Aircraft

RAF Protector: What Is The Aircraft And What Can It Do?

We take a look at the Protector Remotely Piloted Aircraft System set to replace the Royal Air Force's Reaper fleet.

A pre-production example of the Royal Air Force's Protector, a new Protector Remotely Piloted Aircraft System (RPAS), is to operate out of RAF Waddington from later this year.

It represents a brief glimpse at the future for the service as it moves to replace the Reaper drone fleet, having signed a £65m contract to build its first three Protectors, with the first arriving in October.

The RAF is to have 20 of the aircraft, which uses a design built on the exiting Reaper drone system.

General Atomics Aeronautical Systems was awarded the Ministry of Defence (MOD) contract to build the aircraft last July.

The company will also build three control stations and support equipment as part of the deal.

Due to enter service by mid-2024, the Protector RG Mk1, the British variant of the MQ-9B drone, will be capable of being flown anywhere in the world while being operated by personnel located at its Lincolnshire home base.

The UK's first Protector RG Mk1 aircraft completed its inaugural flight since coming off the production line last September, taking to the skies in the US for its first rounds of test flights.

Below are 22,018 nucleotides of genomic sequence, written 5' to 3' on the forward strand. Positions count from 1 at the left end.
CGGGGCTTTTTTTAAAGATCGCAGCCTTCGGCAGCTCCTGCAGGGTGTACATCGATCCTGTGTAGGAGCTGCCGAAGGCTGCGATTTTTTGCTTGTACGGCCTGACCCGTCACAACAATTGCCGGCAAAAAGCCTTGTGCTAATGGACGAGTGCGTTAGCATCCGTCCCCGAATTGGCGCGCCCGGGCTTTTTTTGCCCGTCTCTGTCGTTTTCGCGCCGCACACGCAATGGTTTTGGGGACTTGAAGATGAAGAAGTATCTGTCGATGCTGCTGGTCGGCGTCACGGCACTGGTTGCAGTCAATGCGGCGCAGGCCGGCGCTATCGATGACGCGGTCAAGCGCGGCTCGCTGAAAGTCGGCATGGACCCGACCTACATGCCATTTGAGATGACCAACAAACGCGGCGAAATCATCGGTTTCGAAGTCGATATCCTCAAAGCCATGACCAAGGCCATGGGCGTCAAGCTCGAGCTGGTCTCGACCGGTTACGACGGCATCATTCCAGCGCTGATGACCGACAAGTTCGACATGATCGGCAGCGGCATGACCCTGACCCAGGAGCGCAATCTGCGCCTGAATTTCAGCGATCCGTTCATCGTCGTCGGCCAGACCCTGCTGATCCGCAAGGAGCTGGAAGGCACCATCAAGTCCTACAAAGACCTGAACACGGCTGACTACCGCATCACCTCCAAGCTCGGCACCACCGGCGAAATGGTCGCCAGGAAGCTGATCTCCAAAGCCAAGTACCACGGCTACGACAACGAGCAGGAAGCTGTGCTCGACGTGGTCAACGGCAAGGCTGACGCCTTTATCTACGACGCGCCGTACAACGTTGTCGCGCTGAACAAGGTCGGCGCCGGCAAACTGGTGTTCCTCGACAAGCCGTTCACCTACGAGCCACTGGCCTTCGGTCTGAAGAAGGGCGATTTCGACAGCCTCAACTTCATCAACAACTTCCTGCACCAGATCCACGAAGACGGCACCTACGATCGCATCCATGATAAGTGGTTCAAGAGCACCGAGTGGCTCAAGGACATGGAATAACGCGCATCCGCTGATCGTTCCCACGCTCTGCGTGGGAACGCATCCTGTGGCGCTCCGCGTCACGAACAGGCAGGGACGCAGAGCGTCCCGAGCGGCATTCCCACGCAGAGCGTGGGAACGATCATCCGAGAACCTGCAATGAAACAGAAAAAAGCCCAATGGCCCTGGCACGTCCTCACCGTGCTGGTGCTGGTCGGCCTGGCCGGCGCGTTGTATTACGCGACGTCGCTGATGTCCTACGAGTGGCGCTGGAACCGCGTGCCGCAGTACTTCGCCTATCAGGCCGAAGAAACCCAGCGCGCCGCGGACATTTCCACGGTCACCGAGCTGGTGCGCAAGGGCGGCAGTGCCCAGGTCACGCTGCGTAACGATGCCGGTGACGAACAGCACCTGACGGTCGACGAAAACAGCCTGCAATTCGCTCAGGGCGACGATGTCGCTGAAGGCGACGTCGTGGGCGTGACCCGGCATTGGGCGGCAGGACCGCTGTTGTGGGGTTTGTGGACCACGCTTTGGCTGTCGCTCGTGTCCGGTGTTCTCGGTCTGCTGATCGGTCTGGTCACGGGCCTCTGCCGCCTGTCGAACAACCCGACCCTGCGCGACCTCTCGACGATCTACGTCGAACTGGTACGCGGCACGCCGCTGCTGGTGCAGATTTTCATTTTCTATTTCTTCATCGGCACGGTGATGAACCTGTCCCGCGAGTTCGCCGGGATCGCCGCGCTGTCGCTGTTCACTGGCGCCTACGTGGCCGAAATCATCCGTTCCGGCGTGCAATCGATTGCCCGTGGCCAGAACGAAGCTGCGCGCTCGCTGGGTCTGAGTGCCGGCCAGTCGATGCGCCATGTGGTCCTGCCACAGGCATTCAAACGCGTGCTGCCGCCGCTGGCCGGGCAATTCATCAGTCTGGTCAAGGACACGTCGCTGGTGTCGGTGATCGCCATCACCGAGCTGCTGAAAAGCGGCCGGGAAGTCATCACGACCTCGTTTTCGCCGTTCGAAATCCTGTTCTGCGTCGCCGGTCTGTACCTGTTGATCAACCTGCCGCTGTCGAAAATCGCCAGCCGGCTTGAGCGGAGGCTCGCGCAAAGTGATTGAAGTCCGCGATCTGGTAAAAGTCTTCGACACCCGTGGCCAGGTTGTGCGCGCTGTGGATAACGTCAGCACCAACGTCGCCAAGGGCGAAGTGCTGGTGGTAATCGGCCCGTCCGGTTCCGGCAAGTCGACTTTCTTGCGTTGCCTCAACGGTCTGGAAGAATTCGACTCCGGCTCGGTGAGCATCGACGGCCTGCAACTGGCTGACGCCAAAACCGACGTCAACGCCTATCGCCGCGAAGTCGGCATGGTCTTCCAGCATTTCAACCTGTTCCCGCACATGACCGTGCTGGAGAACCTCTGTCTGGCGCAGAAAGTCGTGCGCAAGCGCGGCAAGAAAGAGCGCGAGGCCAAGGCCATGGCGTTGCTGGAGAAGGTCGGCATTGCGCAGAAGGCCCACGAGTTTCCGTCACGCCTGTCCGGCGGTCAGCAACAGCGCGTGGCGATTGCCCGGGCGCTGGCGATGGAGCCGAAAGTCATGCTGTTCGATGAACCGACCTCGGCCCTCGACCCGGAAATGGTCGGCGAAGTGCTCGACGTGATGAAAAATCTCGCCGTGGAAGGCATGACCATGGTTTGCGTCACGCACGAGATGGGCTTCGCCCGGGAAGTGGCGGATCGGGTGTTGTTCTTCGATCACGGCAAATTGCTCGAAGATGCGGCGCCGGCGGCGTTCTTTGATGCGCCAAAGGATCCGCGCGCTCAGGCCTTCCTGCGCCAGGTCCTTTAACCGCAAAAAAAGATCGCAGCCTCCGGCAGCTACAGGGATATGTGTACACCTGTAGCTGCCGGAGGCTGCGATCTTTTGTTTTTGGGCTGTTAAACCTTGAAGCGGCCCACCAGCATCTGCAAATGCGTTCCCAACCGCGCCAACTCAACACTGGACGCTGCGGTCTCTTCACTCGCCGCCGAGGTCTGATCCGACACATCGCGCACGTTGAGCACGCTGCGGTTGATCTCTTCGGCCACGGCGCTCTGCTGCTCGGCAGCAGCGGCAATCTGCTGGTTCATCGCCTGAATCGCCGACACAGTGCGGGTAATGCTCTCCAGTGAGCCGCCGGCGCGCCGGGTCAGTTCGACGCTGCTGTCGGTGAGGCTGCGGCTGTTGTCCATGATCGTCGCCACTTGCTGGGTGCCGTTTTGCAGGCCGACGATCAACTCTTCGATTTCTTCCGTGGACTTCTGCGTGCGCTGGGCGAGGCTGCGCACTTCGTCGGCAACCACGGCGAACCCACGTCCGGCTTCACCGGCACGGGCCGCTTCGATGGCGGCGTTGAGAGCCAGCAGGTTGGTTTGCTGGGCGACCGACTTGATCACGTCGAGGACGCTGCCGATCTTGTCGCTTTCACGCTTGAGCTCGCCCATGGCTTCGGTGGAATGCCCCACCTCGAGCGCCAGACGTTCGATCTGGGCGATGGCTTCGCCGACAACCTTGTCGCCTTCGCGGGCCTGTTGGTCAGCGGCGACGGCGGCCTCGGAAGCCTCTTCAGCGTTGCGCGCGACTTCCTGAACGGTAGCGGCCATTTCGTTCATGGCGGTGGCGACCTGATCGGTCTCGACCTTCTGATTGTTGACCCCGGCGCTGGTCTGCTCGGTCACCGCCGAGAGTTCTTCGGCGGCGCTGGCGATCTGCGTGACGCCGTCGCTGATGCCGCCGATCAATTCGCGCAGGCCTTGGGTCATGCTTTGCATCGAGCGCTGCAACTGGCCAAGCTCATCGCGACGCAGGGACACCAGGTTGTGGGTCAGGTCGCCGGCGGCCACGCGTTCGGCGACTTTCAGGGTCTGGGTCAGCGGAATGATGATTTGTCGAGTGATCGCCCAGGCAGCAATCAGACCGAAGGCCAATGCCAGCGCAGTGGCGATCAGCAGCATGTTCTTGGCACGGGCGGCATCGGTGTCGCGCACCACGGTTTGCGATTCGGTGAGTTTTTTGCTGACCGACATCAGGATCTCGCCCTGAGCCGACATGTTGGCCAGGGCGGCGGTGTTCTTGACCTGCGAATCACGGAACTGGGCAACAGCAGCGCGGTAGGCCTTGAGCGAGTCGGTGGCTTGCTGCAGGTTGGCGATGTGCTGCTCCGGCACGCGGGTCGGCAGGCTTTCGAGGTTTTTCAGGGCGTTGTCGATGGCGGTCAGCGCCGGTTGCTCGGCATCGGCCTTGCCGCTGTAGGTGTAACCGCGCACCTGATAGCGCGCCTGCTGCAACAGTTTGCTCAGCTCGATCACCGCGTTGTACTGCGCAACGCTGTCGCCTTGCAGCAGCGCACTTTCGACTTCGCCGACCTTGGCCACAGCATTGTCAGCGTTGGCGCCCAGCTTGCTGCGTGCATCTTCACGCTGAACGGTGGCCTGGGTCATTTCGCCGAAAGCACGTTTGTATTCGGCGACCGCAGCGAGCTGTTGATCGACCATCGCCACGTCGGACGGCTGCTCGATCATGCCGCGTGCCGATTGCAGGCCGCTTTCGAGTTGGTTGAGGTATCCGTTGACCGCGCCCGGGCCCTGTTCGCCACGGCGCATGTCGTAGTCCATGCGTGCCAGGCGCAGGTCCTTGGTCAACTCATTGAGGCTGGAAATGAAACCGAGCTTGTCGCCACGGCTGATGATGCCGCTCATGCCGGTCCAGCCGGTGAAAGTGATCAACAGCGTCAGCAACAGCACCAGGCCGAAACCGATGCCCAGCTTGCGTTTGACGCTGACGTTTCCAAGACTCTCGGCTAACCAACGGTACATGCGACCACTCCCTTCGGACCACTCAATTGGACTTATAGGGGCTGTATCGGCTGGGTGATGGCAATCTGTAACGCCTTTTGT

The new aircraft are advanced, medium-altitude long-endurance RPAS which should enhance armed Intelligence, Surveillance, Targeting and Reconnaissance (ISTAR) capability.

RAF Protector sample image DATE UNKNOWN used on 040221 CREDIT RAF.jpg
The aircraft is set to form the future of the Royal Air Force (Picture: RAF).

It will also be the first RPAS to be designed, built and certified against stringent NATO and UK safety certification standards equivalent to manned aircraft, according to the RAF.

The drone, which has also been known as the MQ-9B SkyGuardian, will be fitted with the Brimstone missiles and Paveway bomb systems and will use onboard sensors to avoid other aircraft.

There are seven weapons stations on the drone, meaning a total of 21 Brimstone missiles could be carried.

This means a significant uplift over Reaper, which could carry four Hellfire missiles or two 500-pound laser-guided bombs.

Protector can fly consistently for up to 40 hours and will be deployed across the full spectrum of operations, including search and rescue, flood prevention or disaster response missions.

The fleet will also have advanced anti-icing and lightning protection, providing the RAF with the flexibility to operate in adverse weather conditions.

The UK and Belgium have agreed to look at ways they can work together and further enhance the new Protector drone programme, as both nations will be acquiring the MQ-9B aircraft.

Last year they signalled the growing desire for collaboration with a Bilateral Statement of Intent being signed by Chief of the Air Staff, Air Chief Marshal Sir Mike Wigston, and his Belgian counterpart.

Cover image: The UK's first Protector aircraft on the runway in the US during its maiden flight last year (Picture: RAF).